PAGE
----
The proper amount of points is then subtracted from the user's account and an adjustment is made in the frequency database, 520. A link is then established to the fulfillment house or directly to the product manufacturer and an award order is communicated, 530. Thereafter, the program returns to the PROGRAM HOMEPAGE 300.
In the description of the preferred embodiment, the term “user” also refers to merchants, product manufacturers, award program administrators, etc. These particular users may be provided with a special access code. Upon entering the special code, these particular users may be provided with a privileged access to the program which allows them to make limited changes to the data. Thus, for example, a merchant may use this special access to change a price charged for a particular product. Similarly, a program administrator may gain privileged access to enter newly added awards available through the program. In addition, in the preferred embodiment a report is generated upon each privileged entry so that the changes made can be monitored.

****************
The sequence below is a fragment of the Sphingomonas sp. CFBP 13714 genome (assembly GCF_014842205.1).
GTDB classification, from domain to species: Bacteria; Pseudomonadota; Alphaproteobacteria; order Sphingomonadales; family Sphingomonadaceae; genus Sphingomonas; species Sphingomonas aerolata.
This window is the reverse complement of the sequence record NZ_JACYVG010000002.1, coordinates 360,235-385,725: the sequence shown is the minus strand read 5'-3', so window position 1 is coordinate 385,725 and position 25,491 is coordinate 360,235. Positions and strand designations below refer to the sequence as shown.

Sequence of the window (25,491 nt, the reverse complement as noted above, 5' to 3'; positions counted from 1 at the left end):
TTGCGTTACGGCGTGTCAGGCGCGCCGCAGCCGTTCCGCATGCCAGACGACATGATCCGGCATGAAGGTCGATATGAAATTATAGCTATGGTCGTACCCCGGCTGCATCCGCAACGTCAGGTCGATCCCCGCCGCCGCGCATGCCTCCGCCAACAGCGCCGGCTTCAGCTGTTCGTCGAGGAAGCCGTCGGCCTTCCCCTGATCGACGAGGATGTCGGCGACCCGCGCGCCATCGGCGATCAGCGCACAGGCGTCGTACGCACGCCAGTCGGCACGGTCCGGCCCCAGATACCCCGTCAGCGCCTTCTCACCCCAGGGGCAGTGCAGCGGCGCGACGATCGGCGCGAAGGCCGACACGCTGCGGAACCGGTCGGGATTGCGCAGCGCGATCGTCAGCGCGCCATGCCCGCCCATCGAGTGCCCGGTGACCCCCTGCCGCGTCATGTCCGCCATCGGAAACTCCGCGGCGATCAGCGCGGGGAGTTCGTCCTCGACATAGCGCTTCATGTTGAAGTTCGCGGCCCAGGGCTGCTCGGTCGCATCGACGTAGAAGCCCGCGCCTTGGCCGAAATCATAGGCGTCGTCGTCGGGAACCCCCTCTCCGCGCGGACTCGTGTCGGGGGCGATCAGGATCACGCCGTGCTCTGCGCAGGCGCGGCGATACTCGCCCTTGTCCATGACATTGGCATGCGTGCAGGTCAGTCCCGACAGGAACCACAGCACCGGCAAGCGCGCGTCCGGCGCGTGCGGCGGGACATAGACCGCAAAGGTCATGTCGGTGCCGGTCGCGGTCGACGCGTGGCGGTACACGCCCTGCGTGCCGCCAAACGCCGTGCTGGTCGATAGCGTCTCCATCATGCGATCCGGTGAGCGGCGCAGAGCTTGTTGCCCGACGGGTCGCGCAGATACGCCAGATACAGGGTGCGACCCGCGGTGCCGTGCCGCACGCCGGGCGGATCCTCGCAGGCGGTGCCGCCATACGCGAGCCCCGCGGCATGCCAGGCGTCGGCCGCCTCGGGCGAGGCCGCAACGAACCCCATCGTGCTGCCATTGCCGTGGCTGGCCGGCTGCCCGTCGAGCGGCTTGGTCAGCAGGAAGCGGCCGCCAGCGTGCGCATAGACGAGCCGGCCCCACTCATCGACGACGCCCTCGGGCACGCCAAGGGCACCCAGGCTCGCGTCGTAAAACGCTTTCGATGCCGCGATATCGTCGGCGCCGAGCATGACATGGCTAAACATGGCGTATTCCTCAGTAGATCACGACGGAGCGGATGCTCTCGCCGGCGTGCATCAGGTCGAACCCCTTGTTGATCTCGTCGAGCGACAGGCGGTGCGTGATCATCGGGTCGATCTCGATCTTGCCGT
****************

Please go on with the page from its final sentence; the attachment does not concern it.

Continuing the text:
Certain variations would be apparent to those skilled in the art, which variations are considered within the spirit and scope of the claimed invention.
| Patente citada|| Fecha de presentación|| Fecha de publicación|| Solicitante|| Título|
|US4376442||14 May 1980||15 Mar 1983||General Railway Signal Company||Coin Assorter|
|US4376978||22 Oct 1980||15 Mar 1983||Merrill Lynch Pierce, Fenner & Smith||Securities brokerage-cash management system|
|US4597046||30 Sep 1982||24 Jun 1986||Merrill Lynch, Pierce Fenner & Smith||Securities brokerage-cash management system obviating float costs by anticipatory liquidation of short term assets|
|US4750119||10 Oct 1986||7 Jun 1988||Tradevest, Inc.||Purchasing system with rebate feature|
|US4833607||8 Sep 1987||23 May 1989||Juergen Dethloff||Apparatus and method to control economical systems|
|US4862357||18 Nov 1988||29 Ago 1989||Systemone Holdings, Inc.||Computer reservation system with means to rank travel itineraries chosen in terms of schedule/fare data|
|US4870576||19 Mar 1986||26 Sep 1989||Realpro, Ltd.||Real estate search and location system and method|
|US4885685||18 Sep 1987||5 Dic 1989||L & C Family Partnership||Investment management system with travel usage funds indexed to customer account status|
|US4932485||29 Sep 1989||12 Jun 1990||Teraoka Seiko Co., Ltd.||Electronic scale device with printer for retail stores|